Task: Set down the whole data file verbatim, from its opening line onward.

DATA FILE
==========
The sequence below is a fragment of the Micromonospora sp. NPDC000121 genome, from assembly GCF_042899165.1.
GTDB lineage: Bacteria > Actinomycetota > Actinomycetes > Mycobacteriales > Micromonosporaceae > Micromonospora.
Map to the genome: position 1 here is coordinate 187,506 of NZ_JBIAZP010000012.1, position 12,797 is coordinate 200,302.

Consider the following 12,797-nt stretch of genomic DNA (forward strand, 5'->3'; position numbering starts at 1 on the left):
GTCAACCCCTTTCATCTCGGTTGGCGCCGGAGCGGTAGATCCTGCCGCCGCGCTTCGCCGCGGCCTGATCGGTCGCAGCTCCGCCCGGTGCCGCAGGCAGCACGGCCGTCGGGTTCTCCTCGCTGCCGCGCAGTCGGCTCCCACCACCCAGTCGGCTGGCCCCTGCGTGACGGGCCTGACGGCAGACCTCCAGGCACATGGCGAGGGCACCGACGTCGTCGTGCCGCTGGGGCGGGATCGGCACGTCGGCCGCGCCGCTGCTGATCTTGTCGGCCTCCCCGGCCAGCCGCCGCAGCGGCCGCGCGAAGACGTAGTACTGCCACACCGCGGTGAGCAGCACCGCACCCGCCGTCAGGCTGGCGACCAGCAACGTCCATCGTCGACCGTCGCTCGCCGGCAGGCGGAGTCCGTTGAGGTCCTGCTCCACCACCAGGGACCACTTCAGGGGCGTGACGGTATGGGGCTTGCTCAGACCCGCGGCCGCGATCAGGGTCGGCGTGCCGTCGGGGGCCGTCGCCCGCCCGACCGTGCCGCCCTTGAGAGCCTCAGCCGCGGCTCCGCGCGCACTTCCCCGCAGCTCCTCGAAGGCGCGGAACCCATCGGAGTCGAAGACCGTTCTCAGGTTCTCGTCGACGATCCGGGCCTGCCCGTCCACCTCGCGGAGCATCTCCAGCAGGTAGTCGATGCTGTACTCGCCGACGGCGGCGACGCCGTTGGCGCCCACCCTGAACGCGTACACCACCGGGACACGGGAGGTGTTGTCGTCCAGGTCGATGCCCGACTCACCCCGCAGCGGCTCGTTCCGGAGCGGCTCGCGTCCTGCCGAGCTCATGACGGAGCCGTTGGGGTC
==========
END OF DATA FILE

The sequence below is a fragment of the Micromonospora sp. NPDC000121 genome, from assembly GCF_042899165.1.
GTDB lineage: Bacteria > Actinomycetota > Actinomycetes > Mycobacteriales > Micromonosporaceae > Micromonospora.
Map to the genome: position 1 here is coordinate 187,506 of NZ_JBIAZP010000012.1, position 12,797 is coordinate 200,302.

Consider the following 12,797-nt stretch of genomic DNA (forward strand, 5'->3'; position numbering starts at 1 on the left):
GTCAACCCCTTTCATCTCGGTTGGCGCCGGAGCGGTAGATCCTGCCGCCGCGCTTCGCCGCGGCCTGATCGGTCGCAGCTCCGCCCGGTGCCGCAGGCAGCACGGCCGTCGGGTTCTCCTCGCTGCCGCGCAGTCGGCTCCCACCACCCAGTCGGCTGGCCCCTGCGTGACGGGCCTGACGGCAGACCTCCAGGCACATGGCGAGGGCACCGACGTCGTCGTGCCGCTGGGGCGGGATCGGCACGTCGGCCGCGCCGCTGCTGATCTTGTCGGCCTCCCCGGCCAGCCGCCGCAGCGGCCGCGCGAAGACGTAGTACTGCCACACCGCGGTGAGCAGCACCGCACCCGCCGTCAGGCTGGCGACCAGCAACGTCCATCGTCGACCGTCGCTCGCCGGCAGGCGGAGTCCGTTGAGGTCCTGCTCCACCACCAGGGACCACTTCAGGGGCGTGACGGTATGGGGCTTGCTCAGACCCGCGGCCGCGATCAGGGTCGGCGTGCCGTCGGGGGCCGTCGCCCGCCCGACCGTGCCGCCCTTGAGAGCCTCAGCCGCGGCTCCGCGCGCACTTCCCCGCAGCTCCTCGAAGGCGCGGAACCCATCGGAGTCGAAGACCGTTCTCAGGTTCTCGTCGACGATCCGGGCCTGCCCGTCCACCTCGCGGAGCATCTCCAGCAGGTAGTCGATGCTGTACTCGCCGACGGCGGCGACGCCGTTGGCGCCCACCCTGAACGCGTACACCACCGGGACACGGGAGGTGTTGTCGTCCAGGTCGATGCCCGACTCACCCCGCAGCGGCTCGTTCCGGAGCGGCTCGCGTCCTGCCGAGCTCATGACGGAGCCGTTGGGGTC